As is always the case for a sports parent, what you choose to emphasize is what your child will learn to value. Why is George Springer III a superstar athlete with a genuine desire to help others be great? Probably because his dad was intentional about using his influence to make it so. If there was ever a time to make it all about his son, I'd say the aftermath of winning World Series MVP would be the time. Yet in that moment, what did this dad choose to emphasize? The value of his boy as a teammate.
In another interview, the elder Springer said, “Once after he had a nice (college) game at UConn, he was quoted in a story about the game, and all he would talk about is so-and-so pitched well and so-and-so had played a great game. He would not make it about him. He still has trouble doing that. When I hear that, I’m like, ‘You know what? He gets it.’ This is who we are as a family. This is what we’ve tried to instill.”
It’s worth stopping to consider for a minute today. What is it – especially as it relates to your son and his role as a teammate – that you’re trying to instill?
3. Champion parents see that real success includes a struggle.
It’s easy to forget that Springer’s 2017 World Series started off a disaster. In Houston's Game One loss to the Dodgers, Springer went 0-4 with four strikeouts. He didn’t even put the ball in play! But in a great display of resiliency, Springer responded like a champion. How was he able to fight through his challenging start, bounce back, and respond with one of the great World Series performances of all time? A quote from his dad’s interview may shed some light:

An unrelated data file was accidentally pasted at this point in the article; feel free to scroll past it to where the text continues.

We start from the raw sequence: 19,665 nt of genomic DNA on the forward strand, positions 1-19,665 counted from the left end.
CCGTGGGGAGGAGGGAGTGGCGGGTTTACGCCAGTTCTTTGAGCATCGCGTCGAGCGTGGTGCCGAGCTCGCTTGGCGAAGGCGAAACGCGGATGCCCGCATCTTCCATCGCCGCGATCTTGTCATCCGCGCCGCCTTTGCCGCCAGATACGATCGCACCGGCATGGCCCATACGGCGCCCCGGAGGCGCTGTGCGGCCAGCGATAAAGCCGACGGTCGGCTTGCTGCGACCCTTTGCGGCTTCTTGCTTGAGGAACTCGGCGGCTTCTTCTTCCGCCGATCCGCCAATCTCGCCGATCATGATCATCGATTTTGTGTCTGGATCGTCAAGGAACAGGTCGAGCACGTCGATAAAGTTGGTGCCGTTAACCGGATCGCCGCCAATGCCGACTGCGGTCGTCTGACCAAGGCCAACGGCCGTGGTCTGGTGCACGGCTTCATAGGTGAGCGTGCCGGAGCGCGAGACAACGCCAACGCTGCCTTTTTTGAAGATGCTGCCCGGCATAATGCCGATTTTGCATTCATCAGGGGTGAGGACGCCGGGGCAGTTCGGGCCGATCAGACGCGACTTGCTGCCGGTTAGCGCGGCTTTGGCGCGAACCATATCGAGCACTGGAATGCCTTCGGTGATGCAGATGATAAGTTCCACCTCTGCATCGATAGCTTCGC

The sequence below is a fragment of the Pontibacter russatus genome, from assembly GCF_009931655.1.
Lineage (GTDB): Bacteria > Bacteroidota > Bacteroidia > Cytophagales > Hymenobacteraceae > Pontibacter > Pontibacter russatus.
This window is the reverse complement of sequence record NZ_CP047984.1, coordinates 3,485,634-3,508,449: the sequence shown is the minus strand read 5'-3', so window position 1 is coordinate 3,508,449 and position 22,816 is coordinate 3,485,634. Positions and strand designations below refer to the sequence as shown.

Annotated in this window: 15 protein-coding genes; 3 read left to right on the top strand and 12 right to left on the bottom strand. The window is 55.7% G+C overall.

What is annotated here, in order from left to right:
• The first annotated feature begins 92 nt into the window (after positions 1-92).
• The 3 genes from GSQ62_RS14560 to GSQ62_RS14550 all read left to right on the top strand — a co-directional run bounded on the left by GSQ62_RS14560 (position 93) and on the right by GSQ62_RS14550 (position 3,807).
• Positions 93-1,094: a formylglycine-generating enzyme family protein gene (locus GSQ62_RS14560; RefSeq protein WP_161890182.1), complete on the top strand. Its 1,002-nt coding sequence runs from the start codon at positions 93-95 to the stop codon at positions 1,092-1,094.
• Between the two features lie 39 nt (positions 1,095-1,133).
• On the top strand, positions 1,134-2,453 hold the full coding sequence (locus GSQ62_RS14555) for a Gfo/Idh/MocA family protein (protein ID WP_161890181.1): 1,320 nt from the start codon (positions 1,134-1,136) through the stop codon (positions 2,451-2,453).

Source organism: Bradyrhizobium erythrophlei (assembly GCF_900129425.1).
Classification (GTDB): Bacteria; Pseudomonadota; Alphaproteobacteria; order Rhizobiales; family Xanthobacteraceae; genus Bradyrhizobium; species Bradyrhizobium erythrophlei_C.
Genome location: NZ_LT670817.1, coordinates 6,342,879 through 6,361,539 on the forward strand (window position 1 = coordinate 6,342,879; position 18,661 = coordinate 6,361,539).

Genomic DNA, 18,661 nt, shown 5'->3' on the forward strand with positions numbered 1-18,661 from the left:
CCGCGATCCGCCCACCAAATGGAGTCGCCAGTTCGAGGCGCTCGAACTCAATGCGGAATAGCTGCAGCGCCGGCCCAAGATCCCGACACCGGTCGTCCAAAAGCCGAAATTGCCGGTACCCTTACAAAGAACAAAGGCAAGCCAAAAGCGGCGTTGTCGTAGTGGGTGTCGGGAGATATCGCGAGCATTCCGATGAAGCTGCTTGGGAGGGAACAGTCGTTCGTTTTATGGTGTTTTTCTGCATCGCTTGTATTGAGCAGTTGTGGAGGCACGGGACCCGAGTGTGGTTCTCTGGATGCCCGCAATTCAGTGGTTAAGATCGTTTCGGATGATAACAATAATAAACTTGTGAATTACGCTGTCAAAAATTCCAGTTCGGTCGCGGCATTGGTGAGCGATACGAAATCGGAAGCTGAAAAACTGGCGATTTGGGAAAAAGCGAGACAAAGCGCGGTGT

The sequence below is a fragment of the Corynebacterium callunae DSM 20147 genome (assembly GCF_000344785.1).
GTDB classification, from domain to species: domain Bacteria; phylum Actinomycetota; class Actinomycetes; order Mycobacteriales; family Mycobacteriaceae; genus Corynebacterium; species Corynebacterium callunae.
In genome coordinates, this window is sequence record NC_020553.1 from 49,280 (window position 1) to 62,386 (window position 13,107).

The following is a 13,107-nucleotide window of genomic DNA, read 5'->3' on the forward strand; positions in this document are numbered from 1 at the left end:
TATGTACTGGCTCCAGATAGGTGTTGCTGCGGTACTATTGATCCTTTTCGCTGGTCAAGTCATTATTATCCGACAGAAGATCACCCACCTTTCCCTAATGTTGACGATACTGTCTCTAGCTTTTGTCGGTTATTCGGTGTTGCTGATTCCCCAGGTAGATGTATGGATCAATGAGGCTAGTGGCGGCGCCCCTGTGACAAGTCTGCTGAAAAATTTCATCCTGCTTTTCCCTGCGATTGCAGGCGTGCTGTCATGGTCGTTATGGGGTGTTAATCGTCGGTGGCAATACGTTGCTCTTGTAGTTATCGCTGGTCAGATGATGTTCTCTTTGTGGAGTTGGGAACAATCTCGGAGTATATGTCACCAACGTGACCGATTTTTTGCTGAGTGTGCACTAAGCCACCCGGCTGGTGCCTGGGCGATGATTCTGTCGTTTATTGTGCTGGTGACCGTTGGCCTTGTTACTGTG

As for winning the MVP, Springer’s dad said, “It makes me feel great, obviously, that he made a significant contribution, but really, what it means is that that contribution was able to aid the team in winning and it’s a reflection of all the hard work and the effort, and frankly, the struggle – you know, you get knocked down, and he had his knock downs during the series and you get back up – because that’s what life is. To see him work through that, to see his resiliency is enough to make you real proud.”
You get the feeling the MVP’s dad spent plenty of time developing that resiliency – talking about it, working on it, cultivating it. Seeing it on display in the World Series, especially after that difficult Game One, must have felt great. It seems the Springers have accepted that real success – doing something big and important in this world – requires a price to pay, and that usually struggle is built into that price. It’s a reality we’d all be wise to accept ourselves, and work hard to help our kids accept, too.
George Springer III’s success in not an accident. It’s the result, sure, of some unique, God-given ability. But it’s also safe to say his success is directly connected to the powerful perspective of his champion sports parent. George Springer, Jr. was determined to raise a champion, on the field and beyond, and that’s just what he’s done. He’s the MVP’s MVP.
Subscribe to The LENS Newsletter here.